Soups and stews are an obvious choice for sure but they make great vegetarian burgers and roasts and are a good alternative to ground beef in cottage pie. I also love them as a salad. Many's the evening I have arrived home a little late and lentils have saved my bacon. After a flurry of initial prep that I often do after putting the baby somewhere and feeding the cat, I can sigh with relief as they bubble happily on the stove and I can get changed, play with the baby and watch some news. Dinner will be ready in about twenty minutes.
This curry is rich and satisfying. By all means add some of your favorite vegetables to bulk it up.
2 tablespoons of canola oil
14 oz 1 can of coconut milk
14 oz Dried Red lentil (basically fill the empty coconut milk can with the lentils)
14 oz of chicken or vegetable stock
1 onion finely chopped
1 inch of ginger minced
2 cloves of garlic minced
1 tablespoon of curry paste (I like Patak's mild)
1 teaspoon of turmeric
As tomorrow is Halloween I thought this would be an ideal time to discuss the humble rutabaga.
When I was growing up in the UK, we always made Jack 'O' Lanterns from rutabagas or swedes, as they are known over there. Pumpkins were pricey, particularly around Halloween time so my mum always bought swedes. They are harder to carve since the flesh is very dense and not at all hollow like a pumpkin. I prefer them to pumpkins in that they are far cruder looking and therefore infinitely more creepy. Pumpkins are a bit jolly (orange, smooth etc), rutabagas are sinister and so perfectly suited to Halloween.They are also quite pungent, even now the smell of them takes me back to that time. Autumn was so exciting to me. First there was Halloween, then Guy Fawkes' night then my birthday and the smell of raw or cooking rutabaga is permeated with that childlike excitement still.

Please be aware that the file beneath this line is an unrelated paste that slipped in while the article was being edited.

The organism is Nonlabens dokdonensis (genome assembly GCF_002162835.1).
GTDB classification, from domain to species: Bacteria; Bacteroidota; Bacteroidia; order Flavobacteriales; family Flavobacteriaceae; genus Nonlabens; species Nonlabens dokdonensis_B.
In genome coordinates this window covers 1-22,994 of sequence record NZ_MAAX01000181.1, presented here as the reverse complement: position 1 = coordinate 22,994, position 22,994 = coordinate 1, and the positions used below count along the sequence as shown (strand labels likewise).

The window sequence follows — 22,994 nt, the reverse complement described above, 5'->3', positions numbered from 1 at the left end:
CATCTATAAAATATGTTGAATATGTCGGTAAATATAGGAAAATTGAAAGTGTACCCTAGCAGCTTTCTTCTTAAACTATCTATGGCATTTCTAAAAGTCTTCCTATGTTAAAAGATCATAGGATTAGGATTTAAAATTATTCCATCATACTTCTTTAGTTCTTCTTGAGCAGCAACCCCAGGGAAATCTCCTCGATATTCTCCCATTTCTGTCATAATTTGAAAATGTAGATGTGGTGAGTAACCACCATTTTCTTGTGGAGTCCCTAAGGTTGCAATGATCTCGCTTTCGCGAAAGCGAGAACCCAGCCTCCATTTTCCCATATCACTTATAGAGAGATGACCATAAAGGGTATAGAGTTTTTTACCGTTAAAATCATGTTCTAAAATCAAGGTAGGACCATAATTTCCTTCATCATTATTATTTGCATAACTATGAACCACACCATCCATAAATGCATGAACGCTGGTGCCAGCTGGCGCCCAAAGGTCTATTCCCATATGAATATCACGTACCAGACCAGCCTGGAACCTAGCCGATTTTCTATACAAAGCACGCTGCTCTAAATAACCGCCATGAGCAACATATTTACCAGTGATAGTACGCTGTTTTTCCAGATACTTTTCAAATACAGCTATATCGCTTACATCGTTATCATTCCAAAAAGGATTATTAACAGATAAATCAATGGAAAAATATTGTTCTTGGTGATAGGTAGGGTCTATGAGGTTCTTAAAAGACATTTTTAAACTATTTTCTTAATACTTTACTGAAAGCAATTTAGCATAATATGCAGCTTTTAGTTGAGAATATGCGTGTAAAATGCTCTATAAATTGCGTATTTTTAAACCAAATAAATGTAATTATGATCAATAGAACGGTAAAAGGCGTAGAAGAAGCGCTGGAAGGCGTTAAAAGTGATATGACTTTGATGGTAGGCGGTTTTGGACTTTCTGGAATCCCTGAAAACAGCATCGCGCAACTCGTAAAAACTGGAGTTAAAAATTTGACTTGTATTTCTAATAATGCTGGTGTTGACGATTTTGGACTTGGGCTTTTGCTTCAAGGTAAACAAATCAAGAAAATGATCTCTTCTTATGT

Rutabagas don't seem to be very popular in the US, in fact every time I bring them to the check out at my local grocery store the cashier looks utterly confounded by the thing and usually asks me what it is (mind you they also do this with leeks, parsnips and various other produce too). I live in the South where the climate is rather kind and rutabagas thrive in wet, cold climes so perhaps if I went farther north I would find them everywhere. The taste is mustardy and they are a member of the cruciferous family of vegetables that also boasts broccoli, spinach, arugala, Brussel sprouts, kale and more as members.
Despite their rather modest look, I think they are too often overlooked in cooking. They can be steamed then mashed with lots of butter and then mixed with steamed, mashed carrots as a much healthier and tastier alternative to mashed potatoes. If you roast them they develop a stringent and sweet flavor. They are a popular addition to Cornish pasties, and many British soups and stews contain them because they are plentiful in the Autumn and therefore cheap.